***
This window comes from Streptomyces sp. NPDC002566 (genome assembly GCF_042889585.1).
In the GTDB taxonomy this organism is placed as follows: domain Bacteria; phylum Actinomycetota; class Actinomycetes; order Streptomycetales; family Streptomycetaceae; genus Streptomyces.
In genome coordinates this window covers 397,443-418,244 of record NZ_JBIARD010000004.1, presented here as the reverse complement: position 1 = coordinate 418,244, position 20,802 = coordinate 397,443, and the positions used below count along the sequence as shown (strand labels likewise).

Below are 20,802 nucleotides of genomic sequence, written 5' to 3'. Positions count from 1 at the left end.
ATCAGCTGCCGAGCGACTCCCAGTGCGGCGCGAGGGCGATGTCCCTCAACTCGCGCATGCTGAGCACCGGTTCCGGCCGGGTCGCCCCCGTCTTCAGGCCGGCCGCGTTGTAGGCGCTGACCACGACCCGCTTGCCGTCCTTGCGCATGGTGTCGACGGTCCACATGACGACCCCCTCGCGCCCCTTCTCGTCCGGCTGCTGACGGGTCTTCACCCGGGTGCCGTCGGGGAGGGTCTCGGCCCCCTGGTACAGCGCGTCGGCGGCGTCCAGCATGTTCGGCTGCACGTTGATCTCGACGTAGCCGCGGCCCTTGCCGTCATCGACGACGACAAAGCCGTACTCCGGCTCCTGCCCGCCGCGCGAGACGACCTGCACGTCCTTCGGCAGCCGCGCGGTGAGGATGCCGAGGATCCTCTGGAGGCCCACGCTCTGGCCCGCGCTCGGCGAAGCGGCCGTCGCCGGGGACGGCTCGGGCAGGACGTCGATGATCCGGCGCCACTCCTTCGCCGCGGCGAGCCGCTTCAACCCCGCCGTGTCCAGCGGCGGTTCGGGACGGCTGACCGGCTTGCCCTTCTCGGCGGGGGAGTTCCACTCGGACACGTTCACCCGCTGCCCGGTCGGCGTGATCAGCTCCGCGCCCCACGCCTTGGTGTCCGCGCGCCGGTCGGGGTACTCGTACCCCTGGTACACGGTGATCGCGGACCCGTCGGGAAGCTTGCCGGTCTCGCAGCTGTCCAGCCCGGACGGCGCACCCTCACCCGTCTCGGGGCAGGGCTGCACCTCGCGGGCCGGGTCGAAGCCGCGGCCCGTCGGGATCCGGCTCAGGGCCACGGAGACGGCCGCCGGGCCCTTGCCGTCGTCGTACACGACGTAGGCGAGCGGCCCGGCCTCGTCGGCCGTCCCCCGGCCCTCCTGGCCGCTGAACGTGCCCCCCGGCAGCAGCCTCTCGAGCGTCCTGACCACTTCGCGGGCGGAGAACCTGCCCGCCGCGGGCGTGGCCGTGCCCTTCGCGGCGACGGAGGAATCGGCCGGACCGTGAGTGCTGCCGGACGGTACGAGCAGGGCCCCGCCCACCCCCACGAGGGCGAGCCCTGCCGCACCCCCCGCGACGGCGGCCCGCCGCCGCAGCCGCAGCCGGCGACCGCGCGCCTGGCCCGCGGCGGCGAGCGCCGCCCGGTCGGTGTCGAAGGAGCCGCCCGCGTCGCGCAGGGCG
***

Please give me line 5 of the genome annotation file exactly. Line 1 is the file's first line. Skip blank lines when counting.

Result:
ATCAGCTGCCGAGCGACTCCCAGTGCGGCGCGAGGGCGATGTCCCTCAACTCGCGCATGCTGAGCACCGGTTCCGGCCGGGTCGCCCCCGTCTTCAGGCCGGCCGCGTTGTAGGCGCTGACCACGACCCGCTTGCCGTCCTTGCGCATGGTGTCGACGGTCCACATGACGACCCCCTCGCGCCCCTTCTCGTCCGGCTGCTGACGGGTCTTCACCCGGGTGCCGTCGGGGAGGGTCTCGGCCCCCTGGTACAGCGCGTCGGCGGCGTCCAGCATGTTCGGCTGCACGTTGATCTCGACGTAGCCGCGGCCCTTGCCGTCATCGACGACGACAAAGCCGTACTCCGGCTCCTGCCCGCCGCGCGAGACGACCTGCACGTCCTTCGGCAGCCGCGCGGTGAGGATGCCGAGGATCCTCTGGAGGCCCACGCTCTGGCCCGCGCTCGGCGAAGCGGCCGTCGCCGGGGACGGCTCGGGCAGGACGTCGATGATCCGGCGCCACTCCTTCGCCGCGGCGAGCCGCTTCAACCCCGCCGTGTCCAGCGGCGGTTCGGGACGGCTGACCGGCTTGCCCTTCTCGGCGGGGGAGTTCCACTCGGACACGTTCACCCGCTGCCCGGTCGGCGTGATCAGCTCCGCGCCCCACGCCTTGGTGTCCGCGCGCCGGTCGGGGTACTCGTACCCCTGGTACACGGTGATCGCGGACCCGTCGGGAAGCTTGCCGGTCTCGCAGCTGTCCAGCCCGGACGGCGCACCCTCACCCGTCTCGGGGCAGGGCTGCACCTCGCGGGCCGGGTCGAAGCCGCGGCCCGTCGGGATCCGGCTCAGGGCCACGGAGACGGCCGCCGGGCCCTTGCCGTCGTCGTACACGACGTAGGCGAGCGGCCCGGCCTCGTCGGCCGTCCCCCGGCCCTCCTGGCCGCTGAACGTGCCCCCCGGCAGCAGCCTCTCGAGCGTCCTGACCACTTCGCGGGCGGAGAACCTGCCCGCCGCGGGCGTGGCCGTGCCCTTCGCGGCGACGGAGGAATCGGCCGGACCGTGAGTGCTGCCGGACGGTACGAGCAGGGCCCCGCCCACCCCCACGAGGGCGAGCCCTGCCGCACCCCCCGCGACGGCGGCCCGCCGCCGCAGCCGCAGCCGGCGACCGCGCGCCTGGCCCGCGGCGGCGAGCGCCGCCCGGTCGGTGTCGAAGGAGCCGCCCGCGTCGCGCAGGGCG